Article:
Pesticides: Chemicals used to destroy pests of any sort. The concept includes fungicides (FUNGICIDES, INDUSTRIAL); INSECTICIDES; RODENTICIDES; etc.Poisoning: A condition or physical state produced by the ingestion, injection, inhalation of or exposure to a deleterious agent.Pesticide Residues: Pesticides or their breakdown products remaining in the environment following their normal use or accidental contamination.Carbon Monoxide Poisoning: Toxic asphyxiation due to the displacement of oxygen from oxyhemoglobin by carbon monoxide.Poison Control Centers: Facilities which provide information concerning poisons and treatment of poisoning in emergencies.Organophosphate Poisoning: Poisoning due to exposure to ORGANOPHOSPHORUS COMPOUNDS, such as ORGANOPHOSPHATES; ORGANOTHIOPHOSPHATES; and ORGANOTHIOPHOSPHONATES.Insecticides: Pesticides designed to control insects that are harmful to man. The insects may be directly harmful, as those acting as disease vectors, or indirectly harmful, as destroyers of crops, food products, or textile fabrics.Agricultural Workers' Diseases: Diseases in persons engaged in cultivating and tilling soil, growing plants, harvesting crops, raising livestock, or otherwise engaged in husbandry and farming. The diseases are not restricted to farmers in the sense of those who perform conventional farm chores: the heading applies also to those engaged in the individual activities named above, as in those only gathering harvest or in those only dusting crops.Agriculture: The science, art or practice of cultivating soil, producing crops, and raising livestock.Drug Overdose: Accidental or deliberate use of a medication or street drug in excess of normal dosage.Mushroom Poisoning: Poisoning from ingestion of mushrooms, primarily from, but not restricted to, toxic varieties.Cholinesterase Reactivators: Drugs used to reverse the inactivation of cholinesterase caused by organophosphates or sulfonates. They are an important component of therapy in agricultural, industrial, and military poisonings by organophosphates and sulfonates.Household Products: Substances or materials used in the course of housekeeping or personal routine.Agrochemicals: Chemicals used in agriculture. These include pesticides, fumigants, fertilizers, plant hormones, steroids, antibiotics, mycotoxins, etc.AccidentsAntidotes: Agents counteracting or neutralizing the action of POISONS.Herbicides: Pesticides used to destroy unwanted vegetation, especially various types of weeds, grasses (POACEAE), and woody plants. Some plants develop HERBICIDE RESISTANCE.Occupational Exposure: The exposure to potentially harmful chemical, physical, or biological agents that occurs as a result of one's occupation.Dextropropoxyphene: A narcotic analgesic structurally related to METHADONE. Only the dextro-isomer has an analgesic effect; the levo-isomer appears to exert an antitussive effect.Pest Control: The reduction or regulation of the population of noxious, destructive, or dangerous plants, insects, or other animals. This includes control of plants that serve as habitats or food sources for animal pests.Drug Packaging: Containers, packaging, and packaging materials for drugs and BIOLOGICAL PRODUCTS. These include those in ampule, capsule, tablet, solution or other forms. Packaging includes immediate-containers, secondary-containers, and cartons. In the United States, such packaging is controlled under the Federal Food, Drug, and Cosmetic Act which also stipulates requirements for tamper-resistance and child-resistance. Similar laws govern use elsewhere. (From Code of Federal Regulations, 21 CFR 1 Section 210, 1993) DRUG LABELING is also available.Accidents, HomeHydrocarbons, Chlorinated: Hydrocarbon compounds with one or more of the hydrogens replaced by CHLORINE.Gastric Lavage: Medical procedure involving the emptying of contents in the stomach through the use of a tube inserted through the nose or mouth. It is performed to remove poisons or relieve pressure due to intestinal blockages or during surgery.Fishes, PoisonousHarmful Algal Bloom: An algal bloom where the algae produce powerful toxins that can kill fish, birds, and mammals, and ultimately cause illness in humans. The harmful bloom can also cause oxygen depletion in the water due to the death and decomposition of non-toxic algae species.Gas PoisoningPralidoxime Compounds: Various salts of a quaternary ammonium oxime that reconstitute inactivated acetylcholinesterase, especially at the neuromuscular junction, and may cause neuromuscular blockade. They are used as antidotes to organophosphorus poisoning as chlorides, iodides, methanesulfonates (mesylates), or other salts.Chlorpyrifos: An organothiophosphate cholinesterase inhibitor that is used as an insecticide and as an acaricide.Environmental Exposure: The exposure to potentially harmful chemical, physical, or biological agents in the environment or to environmental factors that may include ionizing radiation, pathogenic organisms, or toxic chemicals.Suicide: The act of killing oneself.Amanita: A genus of fungi of the family Agaricaceae, order Agaricales; most species are poisonous.Organophosphorus Compounds: Organic compounds that contain phosphorus as an integral part of the molecule. Included under this heading is broad array of synthetic compounds that are used as PESTICIDES and DRUGS.Diazinon: A cholinesterase inhibitor that is used as an organothiophosphorus insecticide.IowaDieldrin: An organochlorine insecticide whose use has been cancelled or suspended in the United States. It has been used to control locusts, tropical disease vectors, in termite control by direct soil injection, and non-food seed and plant treatment. (From HSDB)Endosulfan: A polychlorinated compound used for controlling a variety of insects. It is practically water-insoluble, but readily adheres to clay particles and persists in soil and water for several years. Its mode of action involves repetitive nerve-discharges positively correlated to increase in temperature. This compound is extremely toxic to most fish. (From Comp Biochem Physiol (C) 1993 Jul;105(3):347-61)Organophosphates: Carbon-containing phosphoric acid derivatives. Included under this heading are compounds that have CARBON atoms bound to one or more OXYGEN atoms of the P(=O)(O)3 structure. Note that several specific classes of endogenous phosphorus-containing compounds such as NUCLEOTIDES; PHOSPHOLIPIDS; and PHOSPHOPROTEINS are listed elsewhere.Rodenticides: Substances used to destroy or inhibit the action of rats, mice, or other rodents.Islands: Tracts of land completely surrounded by water.Fungicides, Industrial: Chemicals that kill or inhibit the growth of fungi in agricultural applications, on wood, plastics, or other materials, in swimming pools, etc.PolandPoisons: Substances which, when ingested, inhaled, or absorbed, or when applied to, injected into, or developed within the body in relatively small amounts may, by their chemical action, cause damage to structure or disturbance of function. (From Dorland, 27th ed)Chemical Warfare Agents: Chemicals that are used to cause the disturbance, disease, or death of humans during WARFARE.Prescription Drugs: Drugs that cannot be sold legally without a prescription.Accident Prevention: Efforts and designs to reduce the incidence of unexpected undesirable events in various environments and situations.Carbofuran: A cholinesterase inhibitor that is used as a systemic insecticide, an acaricide, and nematocide. (From Merck Index, 11th ed)Ships: Large vessels propelled by power or sail used for transportation on rivers, seas, oceans, or other navigable waters. Boats are smaller vessels propelled by oars, paddles, sail, or power; they may or may not have a deck.Organothiophosphorus Compounds: Compounds containing carbon-phosphorus bonds in which the phosphorus component is also bonded to one or more sulfur atoms. Many of these compounds function as CHOLINERGIC AGENTS and as INSECTICIDES.Maneb: Manganese derivative of ethylenebisdithiocarbamate. It is used in agriculture as a fungicide and has been shown to cause irritation to the eyes, nose, skin, and throat.Parathion: A highly toxic cholinesterase inhibitor that is used as an acaricide and as an insecticide.Lindane: An organochlorine insecticide that has been used as a pediculicide and a scabicide. It has been shown to cause cancer.Shellfish Poisoning: Poisoning from toxins present in bivalve mollusks that have been ingested. Four distinct types of shellfish poisoning are recognized based on the toxin involved.Environmental Monitoring: The monitoring of the level of toxins, chemical pollutants, microbial contaminants, or other harmful substances in the environment (soil, air, and water), workplace, or in the bodies of people and animals present in that environment.Environmental Pollutants: Substances or energies, for example heat or light, which when introduced into the air, water, or land threaten life or health of individuals or ECOSYSTEMS.Charcoal: An amorphous form of carbon prepared from the incomplete combustion of animal or vegetable matter, e.g., wood. The activated form of charcoal is used in the treatment of poisoning. (Grant & Hackh's Chemical Dictionary, 5th ed)Carbaryl: A carbamate insecticide and parasiticide. It is a potent anticholinesterase agent belonging to the carbamate group of reversible cholinesterase inhibitors. It has a particularly low toxicity from dermal absorption and is used for control of head lice in some countries.Spatio-Temporal Analysis: Techniques which study entities using their topological, geometric, or geographic properties and include the dimension of time in the analysis.Plant Poisoning: Poisoning by the ingestion of plants or its leaves, berries, roots or stalks. The manifestations in both humans and animals vary in severity from mild to life threatening. In animals, especially domestic animals, it is usually the result of ingesting moldy or fermented forage.Foodborne Diseases: Acute illnesses, usually affecting the GASTROINTESTINAL TRACT, brought on by consuming contaminated food or beverages. Most of these diseases are infectious, caused by a variety of bacteria, viruses, or parasites that can be foodborne. Sometimes the diseases are caused by harmful toxins from the microbes or other chemicals present in the food. Especially in the latter case, the condition is often called food poisoning.North CarolinaDDT: A polychlorinated pesticide that is resistant to destruction by light and oxidation. Its unusual stability has resulted in difficulties in residue removal from water, soil, and foodstuffs. This substance may reasonably be anticipated to be a carcinogen: Fourth Annual Report on Carcinogens (NTP-85-002, 1985). (From Merck Index, 11th ed)Dimethoate: An organothiophosphorus cholinesterase inhibitor that is used as a systemic and contact insecticide.Wounds and Injuries: Damage inflicted on the body as the direct or indirect result of an external force, with or without disruption of structural continuity.Zineb: An agricultural fungicide of the dithiocarbamate class. It has relatively low toxicity and there is little evidence of human injury from exposure.Malathion: A wide spectrum aliphatic organophosphate insecticide widely used for both domestic and commercial agricultural purposes.Oximes: Compounds that contain the radical R2C=N.OH derived from condensation of ALDEHYDES or KETONES with HYDROXYLAMINE. Members of this group are CHOLINESTERASE REACTIVATORS.Suicide, Attempted: The unsuccessful attempt to kill oneself.Psychotropic Drugs: A loosely defined grouping of drugs that have effects on psychological function. Here the psychotropic agents include the antidepressive agents, hallucinogens, and tranquilizing agents (including the antipsychotics and anti-anxiety agents).Sri LankaDichlorvos: An organophosphorus insecticide that inhibits ACETYLCHOLINESTERASE.Incidence: The number of new cases of a given disease during a given period in a specified population. It also is used for the rate at which new events occur in a defined population. It is differentiated from PREVALENCE, which refers to all cases, new or old, in the population at a given time.NorwayPhosmet: An organothiophosphorus insecticide that has been used to control pig mange.Protective Clothing: Clothing designed to protect the individual against possible exposure to known hazards.Carbamates: Derivatives of carbamic acid, H2NC(=O)OH. Included under this heading are N-substituted and O-substituted carbamic acids. In general carbamate esters are referred to as urethanes, and polymers that include repeating units of carbamate are referred to as POLYURETHANES. Note however that polyurethanes are derived from the polymerization of ISOCYANATES and the singular term URETHANE refers to the ethyl ester of carbamic acid.Occupational Diseases: Diseases caused by factors involved in one's employment.United StatesMonocrotophos: An organophosphate insecticide that inhibits monoamine oxidase and acetylcholinesterase. It has been shown to be genotoxic.Paternal Exposure: Exposure of the male parent, human or animal, to potentially harmful chemical, physical, or biological agents in the environment or to environmental factors that may include ionizing radiation, pathogenic organisms, or toxic chemicals that may affect offspring.Pyrethrins: The active insecticidal constituent of CHRYSANTHEMUM CINERARIIFOLIUM flowers. Pyrethrin I is the pyretholone ester of chrysanthemummonocarboxylic acid and pyrethrin II is the pyretholone ester of chrysanthemumdicarboxylic acid monomethyl ester.United States Environmental Protection Agency: An agency in the Executive Branch of the Federal Government. It was created as an independent regulatory agency responsible for the implementation of federal laws designed to protect the environment. Its mission is to protect human health and the ENVIRONMENT.Water Pollutants, Chemical: Chemical compounds which pollute the water of rivers, streams, lakes, the sea, reservoirs, or other bodies of water.Cause of Death: Factors which produce cessation of all vital bodily functions. They can be analyzed from an epidemiologic viewpoint.Methoxychlor: An insecticide. Methoxychlor has estrogenic effects in mammals, among other effects.Methyl Parathion: The methyl homolog of parathion. An effective, but highly toxic, organothiophosphate insecticide and cholinesterase inhibitor.Heptachlor: A man-made compound previously used to control termites and other insects. Even though production of heptachlor was phased out of use in the United States during the late 1980's it remains in soil and hazardous waste sites. It is clearly toxic to animals and humans but, the International Agency for Research on Cancer (IARC) has determined that heptachlor is not classifiable as to its carcinogenicity to humans. (From ATSDR Public Heath Statement, April 1989)Hospitalization: The confinement of a patient in a hospital.Chlordan: A highly poisonous organochlorine insecticide. The EPA has cancelled registrations of pesticides containing this compound with the exception of its use through subsurface ground insertion for termite control and the dipping of roots or tops of non-food plants. (From Merck Index, 11th ed)Captan: One of the phthalimide fungicides.Azinphosmethyl: An organothiophosphorus cholinesterase inhibitor. It has been used as an acaricide and as an insecticide.CholinesterasesAcetaminophen: Analgesic antipyretic derivative of acetanilide. It has weak anti-inflammatory properties and is used as a common analgesic, but may cause liver, blood cell, and kidney damage.Causality: The relating of causes to the effects they produce. Causes are termed necessary when they must always precede an effect and sufficient when they initiate or produce an effect. Any of several factors may be associated with the potential disease causation or outcome, including predisposing factors, enabling factors, precipitating factors, reinforcing factors, and risk factors.Food Contamination: The presence in food of harmful, unpalatable, or otherwise objectionable foreign substances, e.g. chemicals, microorganisms or diluents, before, during, or after processing or storage.Drug-Related Side Effects and Adverse Reactions: Disorders that result from the intended use of PHARMACEUTICAL PREPARATIONS. Included in this heading are a broad variety of chemically-induced adverse conditions due to toxicity, DRUG INTERACTIONS, and metabolic effects of pharmaceuticals.Atrazine: A selective triazine herbicide. Inhalation hazard is low and there are no apparent skin manifestations or other toxicity in humans. Acutely poisoned sheep and cattle may show muscular spasms, fasciculations, stiff gait, increased respiratory rates, adrenal degeneration, and congestion of the lungs, liver, and kidneys. (From The Merck Index, 11th ed)Maternal Exposure: Exposure of the female parent, human or animal, to potentially harmful chemical, physical, or biological agents in the environment or to environmental factors that may include ionizing radiation, pathogenic organisms, or toxic chemicals that may affect offspring. It includes pre-conception maternal exposure.Housing: Living facilities for humans.Sex Distribution: The number of males and females in a given population. The distribution may refer to how many men or women or what proportion of either in the group. The population is usually patients with a specific disease but the concept is not restricted to humans and is not restricted to medicine.Chlordecone: A highly chlorinated polycyclic hydrocarbon insecticide whose large number of chlorine atoms makes it resistant to degradation. It has been shown to be toxic to mammals and causes abnormal cellular changes in laboratory animals.Cholinesterase Inhibitors: Drugs that inhibit cholinesterases. The neurotransmitter ACETYLCHOLINE is rapidly hydrolyzed, and thereby inactivated, by cholinesterases. When cholinesterases are inhibited, the action of endogenously released acetylcholine at cholinergic synapses is potentiated. Cholinesterase inhibitors are widely used clinically for their potentiation of cholinergic inputs to the gastrointestinal tract and urinary bladder, the eye, and skeletal muscles; they are also used for their effects on the heart and the central nervous system.Registries: The systems and processes involved in the establishment, support, management, and operation of registers, e.g., disease registers.Risk Factors: An aspect of personal behavior or lifestyle, environmental exposure, or inborn or inherited characteristic, which, on the basis of epidemiologic evidence, is known to be associated with a health-related condition considered important to prevent.Coumaphos: A organothiophosphorus cholinesterase inhibitor that is used as an anthelmintic, insecticide, and as a nematocide.Emergency Treatment: First aid or other immediate intervention for accidents or medical conditions requiring immediate care and treatment before definitive medical and surgical management can be procured.Population Surveillance: Ongoing scrutiny of a population (general population, study population, target population, etc.), generally using methods distinguished by their practicability, uniformity, and frequently their rapidity, rather than by complete accuracy.Acetylcholinesterase: An enzyme that catalyzes the hydrolysis of ACETYLCHOLINE to CHOLINE and acetate. In the CNS, this enzyme plays a role in the function of peripheral neuromuscular junctions. EC 3.1.1.7.Age Distribution: The frequency of different ages or age groups in a given population. The distribution may refer to either how many or what proportion of the group. The population is usually patients with a specific disease but the concept is not restricted to humans and is not restricted to medicine.Seasons: Divisions of the year according to some regularly recurrent phenomena usually astronomical or climatic. (From McGraw-Hill Dictionary of Scientific and Technical Terms, 6th ed)Emergency Medical Services: Services specifically designed, staffed, and equipped for the emergency care of patients.Acute Disease: Disease having a short and relatively severe course.Rural Population: The inhabitants of rural areas or of small towns classified as rural.Analgesics: Compounds capable of relieving pain without the loss of CONSCIOUSNESS.Butyrylcholinesterase: An aspect of cholinesterase (EC 3.1.1.8).Polychlorinated Biphenyls: Industrial products consisting of a mixture of chlorinated biphenyl congeners and isomers. These compounds are highly lipophilic and tend to accumulate in fat stores of animals. Many of these compounds are considered toxic and potential environmental pollutants.Infant, Newborn: An infant during the first month after birth.Emergency Service, Hospital: Hospital department responsible for the administration and provision of immediate medical or surgical care to the emergency patient.Dichlorodiphenyl Dichloroethylene: An organochlorine pesticide, it is the ethylene metabolite of DDT.Environmental Pollution: Contamination of the air, bodies of water, or land with substances that are harmful to human health and the environment.Trichlorfon: An organochlorophosphate cholinesterase inhibitor that is used as an insecticide for the control of flies and roaches. It is also used in anthelmintic compositions for animals. (From Merck, 11th ed)Mirex: An organochlorine insecticide that is carcinogenic.Floors and Floorcoverings: The surface of a structure upon which one stands or walks.Pentachlorophenol: An insecticide and herbicide that has also been used as a wood preservative. Pentachlorphenol is a widespread environmental pollutant. Both chronic and acute pentachlorophenol poisoning are medical concerns. The range of its biological actions is still being actively explored, but it is clearly a potent enzyme inhibitor and has been used as such as an experimental tool.Chlorfenvinphos: An organophosphorus cholinesterase inhibitor that is used as an insecticide and an acaricide.Protective Devices: Devices designed to provide personal protection against injury to individuals exposed to hazards in industry, sports, aviation, or daily activities.Epidemiologic Studies: Studies designed to examine associations, commonly, hypothesized causal relations. They are usually concerned with identifying or measuring the effects of risk factors or exposures. The common types of analytic study are CASE-CONTROL STUDIES; COHORT STUDIES; and CROSS-SECTIONAL STUDIES.CaliforniaDisease Outbreaks: Sudden increase in the incidence of a disease. The concept includes EPIDEMICS and PANDEMICS.Soil Pollutants: Substances which pollute the soil. Use for soil pollutants in general or for which there is no specific heading.Toxaphene: A very complex, but reproducible mixture of at least 177 C10 polychloro derivatives, having an approximate overall empirical formula of C10-H10-Cl8. It is used as an insecticide and may reasonably be anticipated to be a carcinogen: Fourth Annual Report on Carcinogens (NTP 85-002, 1985). (From Merck Index, 11th ed)Urban Population: The inhabitants of a city or town, including metropolitan areas and suburban areas.Hexachlorobenzene: An agricultural fungicide and seed treatment agent.Permethrin: A pyrethroid insecticide commonly used in the treatment of LICE INFESTATIONS and SCABIES.Nitro Compounds: Compounds having the nitro group, -NO2, attached to carbon. When attached to nitrogen they are nitramines and attached to oxygen they are NITRATES.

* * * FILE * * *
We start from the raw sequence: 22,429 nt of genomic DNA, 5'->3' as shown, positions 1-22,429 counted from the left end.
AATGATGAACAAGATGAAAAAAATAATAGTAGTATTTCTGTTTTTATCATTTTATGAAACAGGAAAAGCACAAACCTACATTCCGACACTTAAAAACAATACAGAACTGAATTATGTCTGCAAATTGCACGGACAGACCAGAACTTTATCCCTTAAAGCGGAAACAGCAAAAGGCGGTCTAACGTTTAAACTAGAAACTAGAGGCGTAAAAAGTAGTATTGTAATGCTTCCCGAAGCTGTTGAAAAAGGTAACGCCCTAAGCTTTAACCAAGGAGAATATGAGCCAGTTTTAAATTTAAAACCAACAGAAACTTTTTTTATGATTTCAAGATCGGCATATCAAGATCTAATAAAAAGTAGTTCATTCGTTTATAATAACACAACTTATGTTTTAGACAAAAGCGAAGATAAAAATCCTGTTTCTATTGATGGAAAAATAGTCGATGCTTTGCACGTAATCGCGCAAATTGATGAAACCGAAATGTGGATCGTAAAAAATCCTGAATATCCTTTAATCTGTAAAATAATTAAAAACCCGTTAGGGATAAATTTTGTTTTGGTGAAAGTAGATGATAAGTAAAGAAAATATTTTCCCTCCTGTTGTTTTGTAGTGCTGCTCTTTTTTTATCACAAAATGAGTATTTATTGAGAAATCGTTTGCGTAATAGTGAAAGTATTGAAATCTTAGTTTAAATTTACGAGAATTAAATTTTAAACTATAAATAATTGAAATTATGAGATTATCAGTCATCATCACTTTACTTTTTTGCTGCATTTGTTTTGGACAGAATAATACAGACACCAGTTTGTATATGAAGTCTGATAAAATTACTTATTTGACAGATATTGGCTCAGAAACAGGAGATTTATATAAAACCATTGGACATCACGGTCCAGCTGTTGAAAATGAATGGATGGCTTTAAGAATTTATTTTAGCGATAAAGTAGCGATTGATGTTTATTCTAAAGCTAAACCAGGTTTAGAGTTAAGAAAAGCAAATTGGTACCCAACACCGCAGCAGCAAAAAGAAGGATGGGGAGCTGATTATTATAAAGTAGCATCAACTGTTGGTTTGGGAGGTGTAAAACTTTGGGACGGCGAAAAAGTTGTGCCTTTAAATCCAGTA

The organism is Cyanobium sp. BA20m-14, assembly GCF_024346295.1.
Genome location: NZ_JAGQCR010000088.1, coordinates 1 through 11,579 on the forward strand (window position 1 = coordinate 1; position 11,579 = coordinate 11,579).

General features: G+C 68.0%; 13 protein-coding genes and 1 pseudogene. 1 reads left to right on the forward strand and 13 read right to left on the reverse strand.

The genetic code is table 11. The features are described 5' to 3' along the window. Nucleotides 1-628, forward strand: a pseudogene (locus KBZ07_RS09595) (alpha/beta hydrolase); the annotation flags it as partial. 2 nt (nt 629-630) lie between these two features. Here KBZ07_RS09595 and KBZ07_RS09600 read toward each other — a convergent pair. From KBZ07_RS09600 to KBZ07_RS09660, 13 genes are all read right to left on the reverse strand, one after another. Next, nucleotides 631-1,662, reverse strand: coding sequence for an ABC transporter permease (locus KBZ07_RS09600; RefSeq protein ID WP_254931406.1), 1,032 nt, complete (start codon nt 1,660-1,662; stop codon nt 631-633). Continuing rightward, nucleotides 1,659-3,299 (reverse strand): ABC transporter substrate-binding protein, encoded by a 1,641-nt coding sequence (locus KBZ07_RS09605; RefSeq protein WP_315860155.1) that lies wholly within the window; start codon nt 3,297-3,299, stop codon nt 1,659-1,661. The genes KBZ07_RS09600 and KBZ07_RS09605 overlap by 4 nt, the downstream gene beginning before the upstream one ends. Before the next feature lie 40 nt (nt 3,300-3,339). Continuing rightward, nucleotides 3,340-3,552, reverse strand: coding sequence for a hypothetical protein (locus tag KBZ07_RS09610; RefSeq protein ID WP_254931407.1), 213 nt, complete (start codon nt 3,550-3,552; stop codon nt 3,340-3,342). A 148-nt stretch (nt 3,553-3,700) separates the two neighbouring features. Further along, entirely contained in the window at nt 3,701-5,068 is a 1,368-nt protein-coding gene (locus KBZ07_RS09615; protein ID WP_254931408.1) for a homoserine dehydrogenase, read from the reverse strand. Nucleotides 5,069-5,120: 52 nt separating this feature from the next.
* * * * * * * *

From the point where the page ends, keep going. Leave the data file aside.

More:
• There were further cases of poisoning in Maharashtra in 2018. (publiceye.ch)